And remember to start your search early. You won’t be the only person wondering how to go to college for free and scholarships can be limited to a first come, first served basis. You should also keep in mind that you don’t need to wait for your senior year to start hunting for scholarships. There are grants and awards available at all high school grade levels.

2. Give service to your country
The U.S. Coast Guard, Air Force, Military (West Point), Merchant Marine and Naval academies offer free college opportunities to students who serve after college, but cash is also available through ROTC programs closer to home.

Service requirements for ROTC programs vary, but all require students to complete military training on campus and commit to up to 12 years, depending on the branch of service. Students leave with training, a guaranteed job and opportunities for more free education.

AmeriCorps, a national service organization that offers education awards in exchange for community work, provides an award of up to $5,730 for each full year of service. Maximum years of service vary among AmeriCorps programs. Members also receive a living stipend while serving in the program.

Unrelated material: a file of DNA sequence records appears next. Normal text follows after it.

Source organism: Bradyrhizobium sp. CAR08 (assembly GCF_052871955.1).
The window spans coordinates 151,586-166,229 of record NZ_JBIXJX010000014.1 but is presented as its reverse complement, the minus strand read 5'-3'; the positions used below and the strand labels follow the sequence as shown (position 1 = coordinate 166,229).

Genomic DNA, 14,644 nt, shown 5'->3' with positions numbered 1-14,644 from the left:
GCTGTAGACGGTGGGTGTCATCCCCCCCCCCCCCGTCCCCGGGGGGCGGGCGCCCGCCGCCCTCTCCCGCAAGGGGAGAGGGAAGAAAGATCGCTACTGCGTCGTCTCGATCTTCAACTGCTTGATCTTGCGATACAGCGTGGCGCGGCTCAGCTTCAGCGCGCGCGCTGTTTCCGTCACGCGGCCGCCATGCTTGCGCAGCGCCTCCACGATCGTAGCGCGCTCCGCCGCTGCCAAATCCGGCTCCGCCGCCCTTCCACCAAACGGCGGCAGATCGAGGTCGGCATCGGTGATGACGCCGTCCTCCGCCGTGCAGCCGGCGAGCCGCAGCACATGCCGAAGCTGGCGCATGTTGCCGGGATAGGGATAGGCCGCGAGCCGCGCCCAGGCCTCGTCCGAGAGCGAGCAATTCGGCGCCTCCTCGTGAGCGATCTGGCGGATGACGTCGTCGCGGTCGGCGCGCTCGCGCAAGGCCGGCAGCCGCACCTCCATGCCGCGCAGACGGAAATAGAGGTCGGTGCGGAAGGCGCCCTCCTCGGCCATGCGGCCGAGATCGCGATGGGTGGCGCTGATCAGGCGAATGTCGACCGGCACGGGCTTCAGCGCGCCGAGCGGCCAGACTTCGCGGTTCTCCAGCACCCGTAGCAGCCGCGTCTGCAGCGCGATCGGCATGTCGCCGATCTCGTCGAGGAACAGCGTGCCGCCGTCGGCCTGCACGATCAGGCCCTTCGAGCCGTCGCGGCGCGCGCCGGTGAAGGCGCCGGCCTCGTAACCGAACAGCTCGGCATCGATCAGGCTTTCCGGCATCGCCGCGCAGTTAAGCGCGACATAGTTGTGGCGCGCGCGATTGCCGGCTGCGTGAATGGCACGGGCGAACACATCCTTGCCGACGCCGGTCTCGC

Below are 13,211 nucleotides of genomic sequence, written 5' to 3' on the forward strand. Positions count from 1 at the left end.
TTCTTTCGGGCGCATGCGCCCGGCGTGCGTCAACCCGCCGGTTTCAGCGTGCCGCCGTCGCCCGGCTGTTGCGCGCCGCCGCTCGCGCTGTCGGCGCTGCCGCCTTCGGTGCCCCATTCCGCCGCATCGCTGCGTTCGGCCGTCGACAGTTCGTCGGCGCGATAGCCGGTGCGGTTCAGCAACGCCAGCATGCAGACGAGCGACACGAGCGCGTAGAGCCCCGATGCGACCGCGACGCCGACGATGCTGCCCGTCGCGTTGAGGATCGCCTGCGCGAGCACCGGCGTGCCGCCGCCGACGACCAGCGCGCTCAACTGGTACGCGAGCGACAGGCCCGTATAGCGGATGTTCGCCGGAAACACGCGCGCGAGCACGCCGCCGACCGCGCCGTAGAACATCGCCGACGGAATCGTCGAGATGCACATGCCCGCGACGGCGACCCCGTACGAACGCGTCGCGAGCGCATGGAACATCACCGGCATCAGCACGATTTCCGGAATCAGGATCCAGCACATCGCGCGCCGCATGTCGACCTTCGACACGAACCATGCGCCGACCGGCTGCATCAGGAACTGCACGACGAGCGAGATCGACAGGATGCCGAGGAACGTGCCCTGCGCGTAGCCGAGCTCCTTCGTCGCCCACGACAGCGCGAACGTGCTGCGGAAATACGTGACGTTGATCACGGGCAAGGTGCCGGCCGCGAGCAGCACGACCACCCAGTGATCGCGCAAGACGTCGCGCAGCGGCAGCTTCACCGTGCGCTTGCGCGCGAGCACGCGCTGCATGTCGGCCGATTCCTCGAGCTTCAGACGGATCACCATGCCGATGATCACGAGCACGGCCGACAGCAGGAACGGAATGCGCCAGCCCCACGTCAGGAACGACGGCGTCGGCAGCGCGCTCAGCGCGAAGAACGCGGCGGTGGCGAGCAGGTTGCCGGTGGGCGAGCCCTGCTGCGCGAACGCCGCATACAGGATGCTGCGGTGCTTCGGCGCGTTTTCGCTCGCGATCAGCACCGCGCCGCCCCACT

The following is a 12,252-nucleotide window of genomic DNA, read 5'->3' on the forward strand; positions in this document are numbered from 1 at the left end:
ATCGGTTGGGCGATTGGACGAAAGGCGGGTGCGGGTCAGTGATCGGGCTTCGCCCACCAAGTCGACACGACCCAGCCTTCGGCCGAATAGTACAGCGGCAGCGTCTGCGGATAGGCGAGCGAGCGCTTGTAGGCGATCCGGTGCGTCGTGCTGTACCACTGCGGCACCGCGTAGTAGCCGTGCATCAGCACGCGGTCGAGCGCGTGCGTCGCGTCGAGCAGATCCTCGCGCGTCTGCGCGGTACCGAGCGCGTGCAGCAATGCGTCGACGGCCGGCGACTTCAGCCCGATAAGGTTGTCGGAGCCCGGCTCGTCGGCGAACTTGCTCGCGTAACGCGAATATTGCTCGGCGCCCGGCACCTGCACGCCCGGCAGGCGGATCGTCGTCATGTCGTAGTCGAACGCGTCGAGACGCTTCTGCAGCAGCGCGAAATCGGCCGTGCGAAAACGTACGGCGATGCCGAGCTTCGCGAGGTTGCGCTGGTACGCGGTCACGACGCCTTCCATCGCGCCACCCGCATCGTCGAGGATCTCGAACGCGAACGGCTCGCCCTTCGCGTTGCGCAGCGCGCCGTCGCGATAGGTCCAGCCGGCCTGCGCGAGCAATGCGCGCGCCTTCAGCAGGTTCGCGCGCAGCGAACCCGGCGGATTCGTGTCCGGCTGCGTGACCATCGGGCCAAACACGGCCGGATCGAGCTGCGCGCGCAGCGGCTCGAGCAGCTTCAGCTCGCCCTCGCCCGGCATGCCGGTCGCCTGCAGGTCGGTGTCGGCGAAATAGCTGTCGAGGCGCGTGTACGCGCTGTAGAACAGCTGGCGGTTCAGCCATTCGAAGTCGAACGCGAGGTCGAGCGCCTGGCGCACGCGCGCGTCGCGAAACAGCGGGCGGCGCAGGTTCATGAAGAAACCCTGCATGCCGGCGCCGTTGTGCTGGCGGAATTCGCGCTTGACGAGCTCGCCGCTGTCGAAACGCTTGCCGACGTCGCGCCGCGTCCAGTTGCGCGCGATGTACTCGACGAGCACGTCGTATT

3. Work for the school
Schools charge students tuition, but their employees often can get a free education. “This is a great option, especially for older students with job experience,” says Reyna Gobel, author of “CliffsNotes Graduation Debt.” “If you’re 18, you might not qualify for a job that provides (tuition) benefits.”

Schools typically provide benefits for full-time workers and sometimes require a certain level of experience, Gobel says. Future students can find out about their school’s policy by calling the admissions office.

4. Waive your costs
Some students can get a free pass based on academic performance or other factors.

The North American Council on Adoptable Children in St. Paul, Minnesota, reports that Connecticut, Kentucky, Virginia, Maine, Massachusetts, Texas, Florida and Maryland offer waivers at certain public schools for adopted and foster care children.